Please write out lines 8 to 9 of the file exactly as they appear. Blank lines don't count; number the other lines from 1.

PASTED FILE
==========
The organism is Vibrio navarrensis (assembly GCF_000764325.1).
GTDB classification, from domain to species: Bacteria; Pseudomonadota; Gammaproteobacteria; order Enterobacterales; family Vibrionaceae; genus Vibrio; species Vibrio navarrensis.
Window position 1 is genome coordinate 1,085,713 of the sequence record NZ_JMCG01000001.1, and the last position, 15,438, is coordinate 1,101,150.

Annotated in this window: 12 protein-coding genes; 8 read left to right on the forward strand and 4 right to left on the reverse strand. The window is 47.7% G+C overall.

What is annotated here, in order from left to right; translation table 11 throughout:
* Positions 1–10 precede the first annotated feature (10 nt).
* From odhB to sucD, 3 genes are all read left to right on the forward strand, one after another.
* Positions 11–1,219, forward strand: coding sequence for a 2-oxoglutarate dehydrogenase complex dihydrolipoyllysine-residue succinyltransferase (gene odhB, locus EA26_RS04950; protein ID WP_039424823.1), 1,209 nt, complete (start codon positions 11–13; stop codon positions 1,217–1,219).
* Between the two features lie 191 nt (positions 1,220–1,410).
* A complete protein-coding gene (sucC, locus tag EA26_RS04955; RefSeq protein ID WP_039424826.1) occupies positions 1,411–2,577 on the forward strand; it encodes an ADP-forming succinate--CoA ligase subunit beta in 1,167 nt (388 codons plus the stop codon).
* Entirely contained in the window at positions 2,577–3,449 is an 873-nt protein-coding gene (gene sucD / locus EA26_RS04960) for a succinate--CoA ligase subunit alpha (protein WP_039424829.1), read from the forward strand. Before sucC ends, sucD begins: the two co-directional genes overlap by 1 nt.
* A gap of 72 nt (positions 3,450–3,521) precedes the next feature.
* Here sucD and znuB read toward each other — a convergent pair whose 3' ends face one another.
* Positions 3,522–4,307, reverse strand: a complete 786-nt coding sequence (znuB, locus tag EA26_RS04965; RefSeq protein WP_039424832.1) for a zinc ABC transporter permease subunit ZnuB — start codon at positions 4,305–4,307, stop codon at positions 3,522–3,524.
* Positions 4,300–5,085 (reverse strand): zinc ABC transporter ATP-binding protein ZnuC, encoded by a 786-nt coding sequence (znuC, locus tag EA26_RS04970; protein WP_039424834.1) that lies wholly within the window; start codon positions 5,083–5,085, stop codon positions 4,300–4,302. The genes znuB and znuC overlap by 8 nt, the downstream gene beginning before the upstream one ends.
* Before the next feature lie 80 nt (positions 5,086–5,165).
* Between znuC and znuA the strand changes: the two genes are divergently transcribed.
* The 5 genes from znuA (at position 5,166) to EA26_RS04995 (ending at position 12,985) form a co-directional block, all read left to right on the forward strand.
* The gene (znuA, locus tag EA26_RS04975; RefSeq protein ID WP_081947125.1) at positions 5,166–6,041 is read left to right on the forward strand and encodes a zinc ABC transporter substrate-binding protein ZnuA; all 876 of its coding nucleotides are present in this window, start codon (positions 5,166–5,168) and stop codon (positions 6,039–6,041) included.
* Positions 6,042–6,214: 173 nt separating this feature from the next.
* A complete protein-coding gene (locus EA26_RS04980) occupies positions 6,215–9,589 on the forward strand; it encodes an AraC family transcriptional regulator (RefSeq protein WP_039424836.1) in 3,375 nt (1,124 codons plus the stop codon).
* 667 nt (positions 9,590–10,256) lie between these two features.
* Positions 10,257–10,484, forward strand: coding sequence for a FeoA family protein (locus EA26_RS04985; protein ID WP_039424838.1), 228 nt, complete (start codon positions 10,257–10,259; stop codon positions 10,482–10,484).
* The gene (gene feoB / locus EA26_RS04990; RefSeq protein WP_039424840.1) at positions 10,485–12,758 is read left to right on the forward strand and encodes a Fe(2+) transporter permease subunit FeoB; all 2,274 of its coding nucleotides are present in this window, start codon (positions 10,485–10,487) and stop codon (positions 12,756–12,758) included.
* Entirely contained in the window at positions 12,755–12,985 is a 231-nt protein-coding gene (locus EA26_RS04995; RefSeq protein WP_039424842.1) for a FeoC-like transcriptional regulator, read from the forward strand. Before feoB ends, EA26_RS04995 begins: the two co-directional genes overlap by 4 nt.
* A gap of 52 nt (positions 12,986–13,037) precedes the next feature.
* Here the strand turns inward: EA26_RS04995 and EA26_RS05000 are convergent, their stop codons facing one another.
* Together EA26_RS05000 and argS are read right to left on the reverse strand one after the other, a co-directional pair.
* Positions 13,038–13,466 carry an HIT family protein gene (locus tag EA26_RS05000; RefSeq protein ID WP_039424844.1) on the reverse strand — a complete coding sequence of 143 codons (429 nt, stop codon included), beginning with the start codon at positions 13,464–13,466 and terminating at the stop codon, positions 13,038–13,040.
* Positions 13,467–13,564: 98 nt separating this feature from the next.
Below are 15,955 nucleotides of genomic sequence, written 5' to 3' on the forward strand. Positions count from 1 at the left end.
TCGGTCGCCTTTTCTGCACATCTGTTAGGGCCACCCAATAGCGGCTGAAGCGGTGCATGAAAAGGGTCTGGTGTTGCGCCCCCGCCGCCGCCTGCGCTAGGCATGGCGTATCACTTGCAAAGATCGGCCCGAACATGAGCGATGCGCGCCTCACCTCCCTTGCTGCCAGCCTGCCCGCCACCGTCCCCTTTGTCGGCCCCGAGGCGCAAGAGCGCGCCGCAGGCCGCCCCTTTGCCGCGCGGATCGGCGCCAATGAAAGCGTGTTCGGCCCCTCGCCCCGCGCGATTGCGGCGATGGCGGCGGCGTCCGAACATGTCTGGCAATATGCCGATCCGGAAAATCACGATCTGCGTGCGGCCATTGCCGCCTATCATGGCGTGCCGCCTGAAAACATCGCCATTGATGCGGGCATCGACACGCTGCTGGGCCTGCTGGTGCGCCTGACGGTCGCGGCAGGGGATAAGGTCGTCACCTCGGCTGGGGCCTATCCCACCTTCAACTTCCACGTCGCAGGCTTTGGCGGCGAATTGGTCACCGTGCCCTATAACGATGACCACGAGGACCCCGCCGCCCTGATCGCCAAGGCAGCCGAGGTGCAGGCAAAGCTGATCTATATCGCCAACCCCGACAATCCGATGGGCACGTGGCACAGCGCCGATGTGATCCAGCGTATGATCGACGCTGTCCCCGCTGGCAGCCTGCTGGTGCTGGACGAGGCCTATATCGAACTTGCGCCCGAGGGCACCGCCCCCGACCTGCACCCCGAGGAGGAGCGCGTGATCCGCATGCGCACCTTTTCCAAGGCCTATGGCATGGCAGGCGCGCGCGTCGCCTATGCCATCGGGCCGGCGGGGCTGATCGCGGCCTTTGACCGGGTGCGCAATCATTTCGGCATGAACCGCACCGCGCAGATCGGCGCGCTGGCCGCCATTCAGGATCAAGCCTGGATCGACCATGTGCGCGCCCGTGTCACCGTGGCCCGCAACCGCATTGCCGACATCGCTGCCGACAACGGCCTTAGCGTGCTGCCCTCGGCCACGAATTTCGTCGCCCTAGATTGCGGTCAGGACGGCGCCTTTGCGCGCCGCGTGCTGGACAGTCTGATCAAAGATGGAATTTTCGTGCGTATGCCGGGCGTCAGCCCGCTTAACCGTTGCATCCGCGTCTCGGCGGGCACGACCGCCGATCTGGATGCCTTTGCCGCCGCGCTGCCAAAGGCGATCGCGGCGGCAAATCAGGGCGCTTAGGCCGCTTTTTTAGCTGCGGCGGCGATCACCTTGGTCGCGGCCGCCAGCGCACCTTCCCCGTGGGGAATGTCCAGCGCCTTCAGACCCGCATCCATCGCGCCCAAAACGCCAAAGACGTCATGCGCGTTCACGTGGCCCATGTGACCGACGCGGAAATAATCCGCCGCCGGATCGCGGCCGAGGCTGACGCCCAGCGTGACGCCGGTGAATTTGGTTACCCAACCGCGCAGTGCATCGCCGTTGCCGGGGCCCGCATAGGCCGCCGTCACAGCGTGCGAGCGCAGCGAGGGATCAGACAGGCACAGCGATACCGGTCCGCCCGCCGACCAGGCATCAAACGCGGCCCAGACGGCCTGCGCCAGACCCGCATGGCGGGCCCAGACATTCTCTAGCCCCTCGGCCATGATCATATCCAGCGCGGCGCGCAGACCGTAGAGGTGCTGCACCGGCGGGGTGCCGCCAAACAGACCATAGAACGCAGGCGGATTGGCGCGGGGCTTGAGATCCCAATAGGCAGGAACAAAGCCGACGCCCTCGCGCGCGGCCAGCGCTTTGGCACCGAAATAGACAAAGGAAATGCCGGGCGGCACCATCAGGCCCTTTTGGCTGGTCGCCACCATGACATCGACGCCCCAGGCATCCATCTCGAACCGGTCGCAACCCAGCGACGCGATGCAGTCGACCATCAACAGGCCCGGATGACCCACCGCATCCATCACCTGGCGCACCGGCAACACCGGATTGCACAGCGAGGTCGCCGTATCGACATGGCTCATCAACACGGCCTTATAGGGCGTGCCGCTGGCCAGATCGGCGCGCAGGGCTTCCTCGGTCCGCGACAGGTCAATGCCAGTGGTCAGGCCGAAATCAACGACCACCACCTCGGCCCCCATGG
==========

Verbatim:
* Positions 11–1,219, forward strand: coding sequence for a 2-oxoglutarate dehydrogenase complex dihydrolipoyllysine-residue succinyltransferase (gene odhB, locus EA26_RS04950; protein ID WP_039424823.1), 1,209 nt, complete (start codon positions 11–13; stop codon positions 1,217–1,219).
* Between the two features lie 191 nt (positions 1,220–1,410).